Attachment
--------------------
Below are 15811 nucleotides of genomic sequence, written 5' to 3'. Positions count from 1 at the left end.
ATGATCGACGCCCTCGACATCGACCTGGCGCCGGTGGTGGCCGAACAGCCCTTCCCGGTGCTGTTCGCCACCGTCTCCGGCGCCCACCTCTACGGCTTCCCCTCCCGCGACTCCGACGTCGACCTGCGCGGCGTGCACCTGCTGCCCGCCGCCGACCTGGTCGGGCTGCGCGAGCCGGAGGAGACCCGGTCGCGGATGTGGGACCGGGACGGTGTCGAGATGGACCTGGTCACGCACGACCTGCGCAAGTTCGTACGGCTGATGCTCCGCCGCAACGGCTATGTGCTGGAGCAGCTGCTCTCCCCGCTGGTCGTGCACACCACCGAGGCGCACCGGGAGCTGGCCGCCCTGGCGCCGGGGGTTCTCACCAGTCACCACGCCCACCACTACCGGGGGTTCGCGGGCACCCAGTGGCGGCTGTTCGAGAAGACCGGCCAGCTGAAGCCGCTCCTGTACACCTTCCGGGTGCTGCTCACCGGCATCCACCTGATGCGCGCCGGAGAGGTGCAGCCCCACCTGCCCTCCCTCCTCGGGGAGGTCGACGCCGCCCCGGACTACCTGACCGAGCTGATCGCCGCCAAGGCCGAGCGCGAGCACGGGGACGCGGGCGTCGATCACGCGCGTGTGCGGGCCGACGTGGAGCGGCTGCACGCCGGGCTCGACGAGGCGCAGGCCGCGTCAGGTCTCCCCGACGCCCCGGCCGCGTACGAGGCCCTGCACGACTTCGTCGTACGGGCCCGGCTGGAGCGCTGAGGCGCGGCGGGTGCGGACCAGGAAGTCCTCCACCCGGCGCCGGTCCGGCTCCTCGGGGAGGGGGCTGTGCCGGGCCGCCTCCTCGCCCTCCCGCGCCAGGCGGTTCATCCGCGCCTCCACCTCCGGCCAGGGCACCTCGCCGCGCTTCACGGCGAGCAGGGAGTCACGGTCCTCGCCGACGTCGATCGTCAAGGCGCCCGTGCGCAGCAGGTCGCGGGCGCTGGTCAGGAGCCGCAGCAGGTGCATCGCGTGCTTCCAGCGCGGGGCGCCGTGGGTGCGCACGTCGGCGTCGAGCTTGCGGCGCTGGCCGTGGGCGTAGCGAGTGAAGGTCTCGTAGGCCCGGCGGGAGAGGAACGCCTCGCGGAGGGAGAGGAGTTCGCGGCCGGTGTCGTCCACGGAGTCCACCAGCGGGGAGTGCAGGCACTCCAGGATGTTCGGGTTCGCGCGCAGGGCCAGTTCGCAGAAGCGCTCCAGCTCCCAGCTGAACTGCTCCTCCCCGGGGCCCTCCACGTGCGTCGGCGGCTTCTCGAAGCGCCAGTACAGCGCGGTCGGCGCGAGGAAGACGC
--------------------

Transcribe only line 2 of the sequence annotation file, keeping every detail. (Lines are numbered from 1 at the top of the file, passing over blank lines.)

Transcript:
ATGATCGACGCCCTCGACATCGACCTGGCGCCGGTGGTGGCCGAACAGCCCTTCCCGGTGCTGTTCGCCACCGTCTCCGGCGCCCACCTCTACGGCTTCCCCTCCCGCGACTCCGACGTCGACCTGCGCGGCGTGCACCTGCTGCCCGCCGCCGACCTGGTCGGGCTGCGCGAGCCGGAGGAGACCCGGTCGCGGATGTGGGACCGGGACGGTGTCGAGATGGACCTGGTCACGCACGACCTGCGCAAGTTCGTACGGCTGATGCTCCGCCGCAACGGCTATGTGCTGGAGCAGCTGCTCTCCCCGCTGGTCGTGCACACCACCGAGGCGCACCGGGAGCTGGCCGCCCTGGCGCCGGGGGTTCTCACCAGTCACCACGCCCACCACTACCGGGGGTTCGCGGGCACCCAGTGGCGGCTGTTCGAGAAGACCGGCCAGCTGAAGCCGCTCCTGTACACCTTCCGGGTGCTGCTCACCGGCATCCACCTGATGCGCGCCGGAGAGGTGCAGCCCCACCTGCCCTCCCTCCTCGGGGAGGTCGACGCCGCCCCGGACTACCTGACCGAGCTGATCGCCGCCAAGGCCGAGCGCGAGCACGGGGACGCGGGCGTCGATCACGCGCGTGTGCGGGCCGACGTGGAGCGGCTGCACGCCGGGCTCGACGAGGCGCAGGCCGCGTCAGGTCTCCCCGACGCCCCGGCCGCGTACGAGGCCCTGCACGACTTCGTCGTACGGGCCCGGCTGGAGCGCTGAGGCGCGGCGGGTGCGGACCAGGAAGTCCTCCACCCGGCGCCGGTCCGGCTCCTCGGGGAGGGGGCTGTGCCGGGCCGCCTCCTCGCCCTCCCGCGCCAGGCGGTTCATCCGCGCCTCCACCTCCGGCCAGGGCACCTCGCCGCGCTTCACGGCGAGCAGGGAGTCACGGTCCTCGCCGACGTCGATCGTCAAGGCGCCCGTGCGCAGCAGGTCGCGGGCGCTGGTCAGGAGCCGCAGCAGGTGCATCGCGTGCTTCCAGCGCGGGGCGCCGTGGGTGCGCACGTCGGCGTCGAGCTTGCGGCGCTGGCCGTGGGCGTAGCGAGTGAAGGTCTCGTAGGCCCGGCGGGAGAGGAACGCCTCGCGGAGGGAGAGGAGTTCGCGGCCGGTGTCGTCCACGGAGTCCACCAGCGGGGAGTGCAGGCACTCCAGGATGTTCGGGTTCGCGCGCAGGGCCAGTTCGCAGAAGCGCTCCAGCTCCCAGCTGAACTGCTCCTCCCCGGGGCCCTCCACGTGCGTCGGCGGCTTCTCGAAGCGCCAGTACAGCGCGGTCGGCGCGAGGAAGACGC